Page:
There was a time that his day meant brightness, joy,
A win when there were so few to be had.
Now there is uncertainty and sadness.
These emotions should never have been connected
To our Slight Beloved.  And he was ours. Is still.
So slight, so small but always a Giant heart.
Little was known but much had been heard
About the skinny kid with the funny last name.
Only that when the ball left his hand it was 97, 98, 99.
Always doubted until pitch was thrown.
The Slight One took the mound,
Twenty-two, looking all of twelve
He stood and then unfurled. A motion poetic,
The ball released. Debut deceptive leaving little hint
Of what brilliance would follow.

There would be love…

The age of Bonds was drawing to a close.
What would follow nobody knew.
Light breaks in ways we never expect.
Joy steals across our hearts in unthought ways.
That May saw joy begin as a slender boyish presence
Climbed the mound. In the dour later years of
The Bonds era this fresh-faced, shy kid
With a joyful smile, balletic grace and 97, 98, 99 started
To become a part of our hearts.
A whirling dervish. Beautiful completeness.
His motion touched our souls and made them sing.
Electric current flowed on days he pitched.

There would be love…

After the dour days of the recent past
He brought life and hope and above all fun to the ballpark.
Electric on the mound; goofy and endearing off it.
The Slight One brought Them back to see.
To see David take on Goliath…
And to watch Goliath flail once, twice, thrice and
Begin that bewildered walk to dugout glancing back
Wondering what exactly had just happened.

There would be love…
There was nascent hope…

At a time when there was little to cheer the Faithful,
There he was, the Slight One, giving reason for cheer.
Often mistaken for a clubbie he matched his slight frame
Against the league’s best hitters. Fastball spotted, a curve
To unbalance, and another 96 to swing straight through.
Bewildered they took their seat on Kruk’s famed pine 265 times,
A San Francisco record.

There was nascent hope…

Word spread.  Crowds grew. The Giants won on
“Happy Lincecum Day.” Joy suffused. Happiness shared.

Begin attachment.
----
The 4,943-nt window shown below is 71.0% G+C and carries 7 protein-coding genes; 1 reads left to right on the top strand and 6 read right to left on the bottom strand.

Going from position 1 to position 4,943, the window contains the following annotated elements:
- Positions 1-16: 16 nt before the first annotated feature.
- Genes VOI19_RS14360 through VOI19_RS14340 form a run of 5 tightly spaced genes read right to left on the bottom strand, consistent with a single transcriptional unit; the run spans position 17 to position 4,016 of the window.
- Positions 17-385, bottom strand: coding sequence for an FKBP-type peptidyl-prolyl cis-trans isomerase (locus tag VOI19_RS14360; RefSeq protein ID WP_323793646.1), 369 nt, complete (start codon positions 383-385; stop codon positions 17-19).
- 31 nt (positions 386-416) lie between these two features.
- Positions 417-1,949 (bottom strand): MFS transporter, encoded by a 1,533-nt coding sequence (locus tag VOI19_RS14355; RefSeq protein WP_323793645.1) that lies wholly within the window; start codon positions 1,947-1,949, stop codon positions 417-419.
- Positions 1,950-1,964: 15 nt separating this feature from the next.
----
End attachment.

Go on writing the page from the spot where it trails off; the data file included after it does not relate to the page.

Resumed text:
Hopes grew…at least on the days when the Slight–
Quickly becoming the Beloved–One took the mound.
Poetic motion, Electrifying stuff. Baseball was fun again.
And off the field the one rapidly becoming known
Only as “Timmy” was engaging, goofy and entirely
Unique. Skater caps and a smile that lit up his entire face.
Happy emotion pouring through, letting us know
He was marveling at this as much as the Faithful.
He slipped into our hearts and gave us joy.

There was nascent hope…

There was pride. Pride amid the fan base. The Beloved remained
Humble and a little taken aback at the fervent love from the Faithful.
A heart that wanted to give had to learn when not to.
Never an easy lesson for one so giving,
For a good heart still learning.  At his core he was still shy.
Crowds, even adoring ones, a challenge for one still reticent.

There was nascent hope…

In a year where postseason hope was something other
People had, the Faithful had their Beloved.
He was their hope. In thirty four starts he delivered
Twenty-two team victories, losing only twelve.
Eighteen of those wins were after a loss.
“Happy Lincecum Day” accounted for a
Third of the team’s total victories.

There was nascent hope…

In a season of nothing special,
The Beloved One was weaving something unique.
In the meandering days of a season going nowhere,
Every fifth day held a pinpoint of promise,
To see something special.  To see beauty and
Bewilderment in equal measure.
To see joy and accomplishment contained within
One five-foot-eleven-inch frame; the mound his home.
And we were all invited in to watch.
Game after game that whirling poetic motion
Mesmerized the league’s hitters
And in the end there was no other choice
And it has not been close.
The skinny kid with the funny last name.
The slight one who stole into the hearts of the
Faithful and showed them his joy.
The one who allowed the Faithful to begin hoping again
Had won that which only one other in
The Orange and Black could claim four decades past.
Cy Young was his. Honored so young; just the second to
Wear the Orange and Black. Joy flowing through his smiling
Face and we shared the moment with him.
Heart’s journey begun.  Where it would lead…?

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Copyright 2007 Bardball.